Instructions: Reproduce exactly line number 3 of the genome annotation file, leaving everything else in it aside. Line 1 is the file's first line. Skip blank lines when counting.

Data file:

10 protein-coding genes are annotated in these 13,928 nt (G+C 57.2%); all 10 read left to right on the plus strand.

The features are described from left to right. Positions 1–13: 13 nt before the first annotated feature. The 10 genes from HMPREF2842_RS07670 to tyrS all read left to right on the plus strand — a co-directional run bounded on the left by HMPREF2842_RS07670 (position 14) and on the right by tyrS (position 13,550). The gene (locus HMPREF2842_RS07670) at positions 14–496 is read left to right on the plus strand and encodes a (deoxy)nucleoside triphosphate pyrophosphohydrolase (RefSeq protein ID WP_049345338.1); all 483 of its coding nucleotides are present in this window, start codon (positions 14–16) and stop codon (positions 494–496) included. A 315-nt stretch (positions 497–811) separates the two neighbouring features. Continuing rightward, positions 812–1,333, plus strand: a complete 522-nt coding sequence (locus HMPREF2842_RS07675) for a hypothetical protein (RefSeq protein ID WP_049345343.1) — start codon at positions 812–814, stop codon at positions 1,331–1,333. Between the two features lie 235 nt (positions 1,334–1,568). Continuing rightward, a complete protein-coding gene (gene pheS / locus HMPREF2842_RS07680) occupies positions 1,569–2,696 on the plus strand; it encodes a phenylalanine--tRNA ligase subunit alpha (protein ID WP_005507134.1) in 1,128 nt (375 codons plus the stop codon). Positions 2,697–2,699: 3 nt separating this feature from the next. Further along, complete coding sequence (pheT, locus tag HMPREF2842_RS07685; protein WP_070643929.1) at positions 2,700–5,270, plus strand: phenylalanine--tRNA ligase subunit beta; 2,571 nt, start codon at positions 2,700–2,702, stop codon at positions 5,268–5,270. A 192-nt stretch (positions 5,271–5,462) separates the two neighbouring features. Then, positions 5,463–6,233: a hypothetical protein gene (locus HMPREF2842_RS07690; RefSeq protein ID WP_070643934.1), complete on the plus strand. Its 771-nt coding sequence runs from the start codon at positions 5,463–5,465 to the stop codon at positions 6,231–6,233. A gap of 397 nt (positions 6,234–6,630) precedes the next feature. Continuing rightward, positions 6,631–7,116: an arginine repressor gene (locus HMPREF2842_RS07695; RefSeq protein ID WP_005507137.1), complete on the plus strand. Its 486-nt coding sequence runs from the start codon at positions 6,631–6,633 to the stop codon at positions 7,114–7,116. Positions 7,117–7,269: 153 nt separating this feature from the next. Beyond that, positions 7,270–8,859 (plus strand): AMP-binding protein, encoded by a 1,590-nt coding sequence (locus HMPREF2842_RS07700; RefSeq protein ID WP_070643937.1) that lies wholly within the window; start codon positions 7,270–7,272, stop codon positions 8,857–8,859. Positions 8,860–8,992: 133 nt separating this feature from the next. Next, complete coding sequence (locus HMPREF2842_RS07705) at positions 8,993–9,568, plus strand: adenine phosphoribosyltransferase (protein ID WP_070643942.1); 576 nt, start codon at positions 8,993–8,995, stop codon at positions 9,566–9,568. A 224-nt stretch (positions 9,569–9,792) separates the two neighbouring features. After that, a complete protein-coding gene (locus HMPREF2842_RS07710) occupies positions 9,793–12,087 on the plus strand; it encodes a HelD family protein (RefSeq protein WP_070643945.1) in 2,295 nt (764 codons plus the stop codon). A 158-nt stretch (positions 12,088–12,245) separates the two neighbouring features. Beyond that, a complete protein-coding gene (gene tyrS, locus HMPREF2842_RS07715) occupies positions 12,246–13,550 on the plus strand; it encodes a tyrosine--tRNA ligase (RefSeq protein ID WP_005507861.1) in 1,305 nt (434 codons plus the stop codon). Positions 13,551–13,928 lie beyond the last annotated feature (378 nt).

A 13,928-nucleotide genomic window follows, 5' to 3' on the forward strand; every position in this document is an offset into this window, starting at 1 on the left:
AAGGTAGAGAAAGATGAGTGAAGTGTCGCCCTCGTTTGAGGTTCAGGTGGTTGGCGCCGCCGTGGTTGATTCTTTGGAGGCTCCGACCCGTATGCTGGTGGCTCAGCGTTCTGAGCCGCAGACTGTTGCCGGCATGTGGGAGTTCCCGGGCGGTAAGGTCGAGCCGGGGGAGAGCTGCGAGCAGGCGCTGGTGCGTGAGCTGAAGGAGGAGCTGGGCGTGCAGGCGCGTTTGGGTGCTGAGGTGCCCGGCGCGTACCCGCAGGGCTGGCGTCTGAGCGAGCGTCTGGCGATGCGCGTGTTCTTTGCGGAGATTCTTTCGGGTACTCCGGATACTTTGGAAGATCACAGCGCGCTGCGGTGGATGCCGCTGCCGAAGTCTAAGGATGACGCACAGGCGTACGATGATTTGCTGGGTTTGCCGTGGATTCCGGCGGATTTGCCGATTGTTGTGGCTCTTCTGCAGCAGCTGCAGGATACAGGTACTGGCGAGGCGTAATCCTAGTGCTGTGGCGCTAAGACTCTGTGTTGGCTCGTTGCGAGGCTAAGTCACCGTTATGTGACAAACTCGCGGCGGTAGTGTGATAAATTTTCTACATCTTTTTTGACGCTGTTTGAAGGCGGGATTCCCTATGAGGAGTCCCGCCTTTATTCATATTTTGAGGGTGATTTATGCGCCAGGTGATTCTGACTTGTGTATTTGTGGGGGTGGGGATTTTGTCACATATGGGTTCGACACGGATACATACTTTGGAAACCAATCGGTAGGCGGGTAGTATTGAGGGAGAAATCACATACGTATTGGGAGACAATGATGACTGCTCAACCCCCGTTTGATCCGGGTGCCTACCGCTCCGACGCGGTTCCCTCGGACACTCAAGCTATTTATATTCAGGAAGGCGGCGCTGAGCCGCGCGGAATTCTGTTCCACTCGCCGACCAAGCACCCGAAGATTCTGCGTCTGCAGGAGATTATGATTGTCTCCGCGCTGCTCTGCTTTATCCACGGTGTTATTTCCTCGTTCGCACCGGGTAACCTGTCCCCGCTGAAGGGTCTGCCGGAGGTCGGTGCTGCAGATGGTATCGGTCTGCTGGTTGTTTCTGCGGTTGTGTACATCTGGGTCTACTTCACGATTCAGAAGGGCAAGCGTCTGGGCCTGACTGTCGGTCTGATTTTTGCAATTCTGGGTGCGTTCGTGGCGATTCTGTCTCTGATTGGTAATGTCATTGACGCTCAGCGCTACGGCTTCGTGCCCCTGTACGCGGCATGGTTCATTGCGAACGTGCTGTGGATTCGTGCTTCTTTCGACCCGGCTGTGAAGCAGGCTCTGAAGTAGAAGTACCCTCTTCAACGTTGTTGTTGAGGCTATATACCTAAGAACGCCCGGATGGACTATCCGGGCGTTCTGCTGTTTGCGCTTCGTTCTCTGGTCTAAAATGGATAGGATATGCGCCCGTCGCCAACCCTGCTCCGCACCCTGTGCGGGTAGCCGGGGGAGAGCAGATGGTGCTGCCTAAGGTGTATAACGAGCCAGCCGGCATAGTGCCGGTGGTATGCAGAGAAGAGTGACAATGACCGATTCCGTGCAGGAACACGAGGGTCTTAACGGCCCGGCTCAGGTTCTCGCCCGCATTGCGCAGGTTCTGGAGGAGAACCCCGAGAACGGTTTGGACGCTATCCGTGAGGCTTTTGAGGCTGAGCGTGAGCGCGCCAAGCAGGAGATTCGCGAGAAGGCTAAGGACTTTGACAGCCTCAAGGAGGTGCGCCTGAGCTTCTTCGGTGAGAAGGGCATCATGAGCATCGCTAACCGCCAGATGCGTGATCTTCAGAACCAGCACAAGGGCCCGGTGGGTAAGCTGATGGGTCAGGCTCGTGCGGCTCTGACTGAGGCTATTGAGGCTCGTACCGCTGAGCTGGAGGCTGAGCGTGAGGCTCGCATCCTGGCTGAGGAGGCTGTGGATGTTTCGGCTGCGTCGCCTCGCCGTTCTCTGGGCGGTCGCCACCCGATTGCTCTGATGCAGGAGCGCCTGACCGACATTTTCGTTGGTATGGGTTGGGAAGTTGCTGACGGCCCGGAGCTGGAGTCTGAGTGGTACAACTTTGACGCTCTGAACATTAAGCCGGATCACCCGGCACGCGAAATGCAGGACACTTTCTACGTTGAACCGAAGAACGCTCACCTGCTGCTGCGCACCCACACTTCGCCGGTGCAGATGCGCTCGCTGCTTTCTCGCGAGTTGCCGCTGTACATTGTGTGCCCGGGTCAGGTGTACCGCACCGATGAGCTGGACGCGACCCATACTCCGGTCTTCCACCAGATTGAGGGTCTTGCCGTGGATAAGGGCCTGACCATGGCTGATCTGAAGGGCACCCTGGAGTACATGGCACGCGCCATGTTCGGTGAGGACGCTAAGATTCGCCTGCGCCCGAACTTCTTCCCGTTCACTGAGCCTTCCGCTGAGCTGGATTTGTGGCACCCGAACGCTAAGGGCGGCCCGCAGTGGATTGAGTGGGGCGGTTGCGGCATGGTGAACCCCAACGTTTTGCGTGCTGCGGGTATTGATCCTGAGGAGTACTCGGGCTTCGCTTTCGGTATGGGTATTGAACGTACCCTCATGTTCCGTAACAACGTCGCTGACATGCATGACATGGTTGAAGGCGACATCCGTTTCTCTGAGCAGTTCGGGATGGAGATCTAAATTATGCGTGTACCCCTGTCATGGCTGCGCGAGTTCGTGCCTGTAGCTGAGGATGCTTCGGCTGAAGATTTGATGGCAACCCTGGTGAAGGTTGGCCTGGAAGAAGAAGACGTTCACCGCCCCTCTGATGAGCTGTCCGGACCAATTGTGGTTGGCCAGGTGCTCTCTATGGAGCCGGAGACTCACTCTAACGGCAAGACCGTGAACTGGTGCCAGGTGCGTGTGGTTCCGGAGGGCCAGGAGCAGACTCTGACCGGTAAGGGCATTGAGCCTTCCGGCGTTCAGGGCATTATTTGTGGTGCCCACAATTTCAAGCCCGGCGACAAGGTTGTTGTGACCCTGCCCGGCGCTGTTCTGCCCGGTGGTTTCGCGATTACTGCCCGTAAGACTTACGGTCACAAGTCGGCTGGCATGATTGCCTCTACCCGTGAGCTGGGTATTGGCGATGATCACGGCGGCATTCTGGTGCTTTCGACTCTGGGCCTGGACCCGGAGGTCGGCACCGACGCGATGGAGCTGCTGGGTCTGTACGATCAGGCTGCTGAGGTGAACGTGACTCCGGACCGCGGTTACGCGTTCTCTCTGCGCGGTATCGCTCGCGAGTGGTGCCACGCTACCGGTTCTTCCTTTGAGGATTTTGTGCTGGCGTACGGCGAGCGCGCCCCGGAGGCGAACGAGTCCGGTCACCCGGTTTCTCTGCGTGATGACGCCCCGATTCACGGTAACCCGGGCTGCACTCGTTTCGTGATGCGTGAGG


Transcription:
A 13,928-nucleotide genomic window follows, 5' to 3' on the forward strand; every position in this document is an offset into this window, starting at 1 on the left: